Apocalypse Then

05 19 four horsemen of the apocalypse vasili korenApocalyptic scare stories have probably been around for as long as people have had the time to sit about making them up. They might be caused by anything from the general awfulness of humans to an unforeseen computer glitch. The earliest reference I could find comes from an Assyrian clay tablet that dates from around 2800 BC. It has this to say:

“Our Earth is degenerate in these later days; there are signs that the world is speedily coming to an end; bribery and corruption are common; children no longer obey their parents; every man wants to write a book and the end of the world is evidently approaching.”

Sound familiar? Humanity has been clearly on a downward trajectory for around five thousand years. So it really is quite remarkable that we’re all still here. I’ve mentioned a few apocalyptic visionaries over the course of the last ten months and none of them have done very well out of it. Yet still they keep coming. Today I want to tell you about something that didn’t happen on this day in 1910. On this day no one was poisoned by Halley’s Comet. This will of course, come as no surprise to you. But it was once a genuine concern for quite a lot of people.

05 19 halley's cometHalley’s comet is named after Sir Edmund Halley who was first able to successfully predict its return in 1758, using his friend Isaac Newton’s newly discovered laws of gravity and by searching historical records. Now that we know the comet returns regularly, every seventy-five years or so, we can see that it has heralded several significant events. It appeared just before the Battle of Hastings and features on the Bayeaux Tapestry. William the Conqueror took it as a sign of his victory. Maybe King Harold thought the same thing, I don’t know, history is written by the victors. The appearance of the comet in 1222, heading westward across the sky, may have encouraged Genghis Khan to follow in its wake and invade Europe. Perhaps the comet was the original Star of Bethlehem. Even if it wasn’t, its appearance in 1301 probably inspired this painting of the nativity by Giotto di Bondone.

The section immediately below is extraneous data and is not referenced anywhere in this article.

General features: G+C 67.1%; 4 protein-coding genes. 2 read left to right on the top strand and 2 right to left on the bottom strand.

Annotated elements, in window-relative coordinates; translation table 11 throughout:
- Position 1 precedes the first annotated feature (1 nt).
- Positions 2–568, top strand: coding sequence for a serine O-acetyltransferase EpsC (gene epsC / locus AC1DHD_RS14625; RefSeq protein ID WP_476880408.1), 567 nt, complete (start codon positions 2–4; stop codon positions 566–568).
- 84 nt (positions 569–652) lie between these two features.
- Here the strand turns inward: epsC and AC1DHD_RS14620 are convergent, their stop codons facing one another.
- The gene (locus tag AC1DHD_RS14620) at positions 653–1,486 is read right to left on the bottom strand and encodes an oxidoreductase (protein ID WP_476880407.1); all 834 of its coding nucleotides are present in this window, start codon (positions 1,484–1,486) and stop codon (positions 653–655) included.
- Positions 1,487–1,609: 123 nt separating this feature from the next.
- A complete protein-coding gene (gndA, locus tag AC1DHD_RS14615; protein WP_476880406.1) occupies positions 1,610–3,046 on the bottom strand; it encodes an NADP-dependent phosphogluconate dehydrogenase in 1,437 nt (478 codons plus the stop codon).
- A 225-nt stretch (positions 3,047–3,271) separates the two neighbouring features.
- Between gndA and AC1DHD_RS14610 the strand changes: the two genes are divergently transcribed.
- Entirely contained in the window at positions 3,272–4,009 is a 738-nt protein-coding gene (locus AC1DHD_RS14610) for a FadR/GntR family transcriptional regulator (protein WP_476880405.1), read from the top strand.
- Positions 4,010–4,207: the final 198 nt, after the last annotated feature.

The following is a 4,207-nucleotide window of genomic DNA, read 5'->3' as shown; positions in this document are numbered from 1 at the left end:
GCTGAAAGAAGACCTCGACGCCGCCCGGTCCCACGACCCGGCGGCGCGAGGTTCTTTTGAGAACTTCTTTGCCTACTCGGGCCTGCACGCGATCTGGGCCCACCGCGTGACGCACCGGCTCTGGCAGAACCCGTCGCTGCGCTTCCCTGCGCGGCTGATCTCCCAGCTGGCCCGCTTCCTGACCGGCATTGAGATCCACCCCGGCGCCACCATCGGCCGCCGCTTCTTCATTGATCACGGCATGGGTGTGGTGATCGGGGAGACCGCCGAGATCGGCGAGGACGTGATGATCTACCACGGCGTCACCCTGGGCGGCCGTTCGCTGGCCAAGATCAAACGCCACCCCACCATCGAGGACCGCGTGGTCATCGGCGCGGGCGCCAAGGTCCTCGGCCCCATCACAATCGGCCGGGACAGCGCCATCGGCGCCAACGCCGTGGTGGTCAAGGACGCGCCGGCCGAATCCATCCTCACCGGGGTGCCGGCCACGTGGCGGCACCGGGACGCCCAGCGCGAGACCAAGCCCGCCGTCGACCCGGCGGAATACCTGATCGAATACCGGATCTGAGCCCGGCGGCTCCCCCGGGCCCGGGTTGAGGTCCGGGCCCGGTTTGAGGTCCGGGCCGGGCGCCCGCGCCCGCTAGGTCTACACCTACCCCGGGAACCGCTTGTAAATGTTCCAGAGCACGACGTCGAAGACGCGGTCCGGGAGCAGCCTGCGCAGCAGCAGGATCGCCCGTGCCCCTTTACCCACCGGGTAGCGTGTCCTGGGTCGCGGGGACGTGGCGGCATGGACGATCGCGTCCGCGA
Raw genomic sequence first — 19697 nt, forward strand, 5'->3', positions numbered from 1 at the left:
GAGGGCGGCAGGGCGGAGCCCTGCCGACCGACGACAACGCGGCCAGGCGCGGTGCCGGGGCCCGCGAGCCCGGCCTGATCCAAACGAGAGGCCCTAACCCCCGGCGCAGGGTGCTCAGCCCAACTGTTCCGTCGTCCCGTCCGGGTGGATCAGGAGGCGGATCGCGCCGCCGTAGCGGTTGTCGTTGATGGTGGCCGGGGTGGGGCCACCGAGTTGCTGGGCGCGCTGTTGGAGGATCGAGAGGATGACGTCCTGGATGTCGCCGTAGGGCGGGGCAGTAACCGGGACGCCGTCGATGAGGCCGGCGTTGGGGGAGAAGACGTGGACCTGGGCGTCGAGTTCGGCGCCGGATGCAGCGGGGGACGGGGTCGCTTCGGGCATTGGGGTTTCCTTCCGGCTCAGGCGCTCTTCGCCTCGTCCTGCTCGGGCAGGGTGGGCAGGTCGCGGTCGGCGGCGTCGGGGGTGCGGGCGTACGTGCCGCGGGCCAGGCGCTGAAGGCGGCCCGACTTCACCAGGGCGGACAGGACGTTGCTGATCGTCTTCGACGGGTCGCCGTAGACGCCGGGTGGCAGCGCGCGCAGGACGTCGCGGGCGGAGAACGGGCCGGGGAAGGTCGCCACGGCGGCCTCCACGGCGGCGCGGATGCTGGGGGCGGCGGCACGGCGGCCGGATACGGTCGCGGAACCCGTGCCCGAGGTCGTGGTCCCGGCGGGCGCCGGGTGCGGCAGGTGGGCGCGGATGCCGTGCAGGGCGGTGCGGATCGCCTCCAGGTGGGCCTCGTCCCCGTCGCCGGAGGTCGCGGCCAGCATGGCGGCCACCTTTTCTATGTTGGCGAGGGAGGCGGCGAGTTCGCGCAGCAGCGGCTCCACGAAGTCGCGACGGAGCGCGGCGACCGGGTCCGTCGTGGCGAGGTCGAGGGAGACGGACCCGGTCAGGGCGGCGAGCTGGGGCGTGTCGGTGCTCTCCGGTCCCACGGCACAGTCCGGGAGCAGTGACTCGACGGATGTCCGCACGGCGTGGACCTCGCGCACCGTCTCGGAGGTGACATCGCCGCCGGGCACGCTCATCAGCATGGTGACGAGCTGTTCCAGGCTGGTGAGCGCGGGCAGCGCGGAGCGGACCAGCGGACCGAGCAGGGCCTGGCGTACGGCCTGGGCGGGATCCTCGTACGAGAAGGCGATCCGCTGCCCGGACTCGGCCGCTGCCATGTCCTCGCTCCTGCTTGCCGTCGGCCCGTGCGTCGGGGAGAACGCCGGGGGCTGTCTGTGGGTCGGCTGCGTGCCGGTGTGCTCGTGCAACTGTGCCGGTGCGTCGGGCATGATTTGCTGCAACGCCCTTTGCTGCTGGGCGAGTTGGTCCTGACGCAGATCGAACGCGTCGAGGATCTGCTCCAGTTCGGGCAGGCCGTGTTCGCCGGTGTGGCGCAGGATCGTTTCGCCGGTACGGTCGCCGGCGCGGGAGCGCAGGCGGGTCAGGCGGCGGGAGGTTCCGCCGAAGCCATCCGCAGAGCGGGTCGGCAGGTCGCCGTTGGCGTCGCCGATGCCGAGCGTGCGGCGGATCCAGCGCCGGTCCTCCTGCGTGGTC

05 19 adoration of the magi giotto

In 1910 the comet was predicted to come so close to the Earth that our planet would actually pass through its tail. By then, scientists were able to make a spectroscopic analysis of the comet. They concluded that one of the substances present in the comet’s tail was a poisonous gas called cyanogen. An astronomer, named Camille Flammarion, told everyone he thought that the gas would extinguish all life on Earth. Other astronomers were quick to disagree, but it was too late. Churches held all night vigils. People panic bought every gas mask they could find. They stopped up their doors and windows in an effort to keep the gas out. In Rome, people panic bought oxygen so they could keep themselves alive until the earth passed through the comet’s poisonous tail. In the months leading up to the event it was possible to buy anti-comet umbrellas, even anti-comet pills that were supposed to provide protection from the worst of the radiation. Of course, no one died of comet poisoning. Some people were arrested for cashing in and selling worthless sugar pills, but were not charged, as their victims actually campaigned for their release. Flammarion still insisted though, that he had been able to smell the gas in the comet’s tail. He said it smelled of burning vegetables, or a marsh , or of acetylene.

The poisonous gas was not the only thing people were worried about back in 1910. There was a person who wrote to the Royal observatory who was concerned that the comet would cause the Atlantic and Pacific oceans to swap places, flooding the Americas and the Sahara desert. Apparently an unspecified shepherd in Washington State went mad in an unspecified way. I did try to research this, but all I came up with was a report that six people in Washington had been arrested after they went a bit comet-happy and a picture of a German Shepherd dog in a gas mask. But then there was a gold prospector in Southern California named Sam. He thought that the comet had been sent by God to punish mankind. Sam sought atonement in suffering. He set up a cross at the entrance to his mine and began to nail himself to it. He nailed both of his feet and one of his hands, but then he had a bit of a problem. He begged his fellow miners to nail up his remaining hand, but no one would help him. Instead, they pulled out the other nails and packed him off to hospital for a bit of a rest.

Two year’s later, an astronomer named Sze zuk Chang Chin-liang, began to worry, somewhat belatedly, that the comet might be a transparent object. He thought that it had no tail at all, and that what we could see were the sun’s rays shining through it. His problem was, that it might act a bit like a magnifying glass and focus the rays from the sun on our planet and burn us all up. Halley’s Comet is due to return in 2061. So far, no one seems to have suggested that it will kill us all. But I predict that someone will.

Heavenly Choir

03 09 ivan ivanovitchGoodness, March is turning out to be quite the month for space travel. On this day in 1961,the Russians launched their spacecraft Sputnik 9. At the beginning of the 1960s, there was a huge race between Russia and the United States to be the first nation to launch a human into space. Everyone needed to learn a lot about space flight; what it would do to a human body, how to make a successful landing, and they needed to learn it quickly. Sputnik 9 was not a manned space flight, but it was an important and interesting step along the way. On March 9th 1961, a dummy was launched into space. He was named Ivan Ivanovich which is the Russian equivalent of ‘John Doe’ or ‘Joe Bloggs’.